How to correct the usual artifacts of a bad JPEG image file
Désolé, à présent cette information n'est disponible qu'en anglais.
La version française sera bientôt affichée.
The following tutorial was created by Philippe Gregoire.
|Fragment before filtration: noise photo
||Fragment after filtration: improved photo
I'm a 41 Belgian digital painter, living in Brussels.
I've been working with Photoshop, and other graphic programs, namely Poser and Corel Painter for a few years now.
A few weeks ago, I was told by a friend about a plug-in called AKVIS Noise Buster that could help me with my picture noise problems.
For my work I always start from photos I take by myself and I also do a lot of scans.
My main problem is to improve the photo and scan quality first because all the scanned pictures have always a lot of noise especially those that come from prints. Photos taken under bad light conditions also have a lot of noise.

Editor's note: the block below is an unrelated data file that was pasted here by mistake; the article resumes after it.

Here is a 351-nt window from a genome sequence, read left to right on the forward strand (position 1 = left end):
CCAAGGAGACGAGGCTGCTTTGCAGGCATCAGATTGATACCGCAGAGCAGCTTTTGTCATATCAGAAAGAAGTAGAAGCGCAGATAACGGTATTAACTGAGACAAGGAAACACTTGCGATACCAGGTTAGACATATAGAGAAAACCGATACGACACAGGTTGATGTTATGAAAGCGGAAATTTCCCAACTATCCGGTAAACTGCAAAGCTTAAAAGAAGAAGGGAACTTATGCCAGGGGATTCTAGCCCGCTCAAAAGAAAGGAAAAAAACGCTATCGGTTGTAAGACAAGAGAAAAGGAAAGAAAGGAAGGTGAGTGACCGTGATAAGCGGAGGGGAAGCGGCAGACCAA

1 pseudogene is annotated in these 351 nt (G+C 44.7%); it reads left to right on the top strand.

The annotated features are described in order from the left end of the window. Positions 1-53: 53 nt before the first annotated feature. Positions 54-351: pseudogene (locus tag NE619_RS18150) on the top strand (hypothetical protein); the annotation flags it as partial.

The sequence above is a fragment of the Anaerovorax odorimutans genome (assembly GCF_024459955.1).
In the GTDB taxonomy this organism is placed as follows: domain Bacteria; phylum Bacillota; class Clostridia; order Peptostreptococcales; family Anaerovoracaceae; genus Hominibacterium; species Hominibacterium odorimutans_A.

The only solution I had in Photoshop was to Gaussian blur and then to Unsharp mask my source images. I was also struggling with PS noise filter to remove remaining noise. But the main point with all these tools is that whatever you try, you always loose picture sharpness and details in the end.
I then tried AKVIS Noise Buster and on my first attempt, I was immediately amazed.
It does a great job of smoothing my images without losing sharpness.
For example, in a close-up view of an image where you can see all of the skin imperfections, AKVIS Noise Buster transforms it to an image where the subject has smooth young skin while preserving the sharpness of the eyes, lips, and other details.
Sometimes you get a very bad JPEG image file.
At first sight it looks not so bad, but if you zoom a little, you'll see the typically square-pixellated design which can be found on bad JPEG's.
Click the image to open its larger copy in a new window
That's when the AKVIS Noise Buster plug-in can be very helpful.